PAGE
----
Land use and climate are the main global change drivers influencing and shaping terrestrial communities. A combination of fertilization and drought could exacerbate or dampen their effects, with pervasive consequences for community composition and productivity. However, our understanding of combined effects of nutrients and drought remains severely limited. The primary objective of this project is to improve our capability of projecting consequences of global change for grasslands.
Thus, we will address the following questions:
1. How does the expression of traits relevant for plant drought resistance change with nutrients? How are these changes coordinated? How do species or resource use strategies vary in plasticity?
2. How do differences in nutrient conditions affect whole plant responses to drought?
3. What is the role of nutrients for community drought resistance and resilience across land use gradients in grasslands?
To address these questions we conduct:
- A greenhouse experiment, to assess the plasticity of drought resistance traits in response to different nutrient availabilities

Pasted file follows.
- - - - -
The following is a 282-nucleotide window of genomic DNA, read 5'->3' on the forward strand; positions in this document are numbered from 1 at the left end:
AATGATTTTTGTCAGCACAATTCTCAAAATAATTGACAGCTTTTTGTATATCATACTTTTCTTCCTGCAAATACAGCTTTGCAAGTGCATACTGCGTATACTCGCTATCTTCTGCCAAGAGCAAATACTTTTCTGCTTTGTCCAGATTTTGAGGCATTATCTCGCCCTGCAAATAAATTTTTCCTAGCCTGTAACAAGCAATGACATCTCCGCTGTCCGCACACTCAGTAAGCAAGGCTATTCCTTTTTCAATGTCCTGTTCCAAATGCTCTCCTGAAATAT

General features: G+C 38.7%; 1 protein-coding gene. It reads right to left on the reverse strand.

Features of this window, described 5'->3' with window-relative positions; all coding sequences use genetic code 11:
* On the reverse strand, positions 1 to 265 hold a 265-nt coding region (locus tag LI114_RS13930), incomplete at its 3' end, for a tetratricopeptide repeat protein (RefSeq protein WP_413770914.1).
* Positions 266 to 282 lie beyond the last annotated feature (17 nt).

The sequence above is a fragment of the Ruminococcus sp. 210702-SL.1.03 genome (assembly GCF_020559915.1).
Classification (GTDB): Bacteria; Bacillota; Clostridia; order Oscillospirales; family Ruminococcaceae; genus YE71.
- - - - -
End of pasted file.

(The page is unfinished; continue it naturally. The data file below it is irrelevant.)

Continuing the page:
- A common garden field experiment, to quantify the combined effects of nutrients and drought on whole plant performance (growth and survival)
- Analyses of a previous field experiment in the Biodiversity Exploratories (Rangeshift, 2009-2012,Bütof et al. 2012), which manipulated precipitation along a land-use gradient.
We combine the results with data from vegetation surveys in the Biodiversity Exploratory, to assess the role of nutrients for drought effects on community composition, diversity and productivity across a land use gradients in grasslands.
A. Bütof, L. R. von Riedmatten, C. F. Dormann, M. Scherer-Lorenzen, E. Welk, and H. Bruelheide. 2012. The responses of grassland plants to experimentally simulated climate change depend on land use and region. Global Change Biology 18:127–137.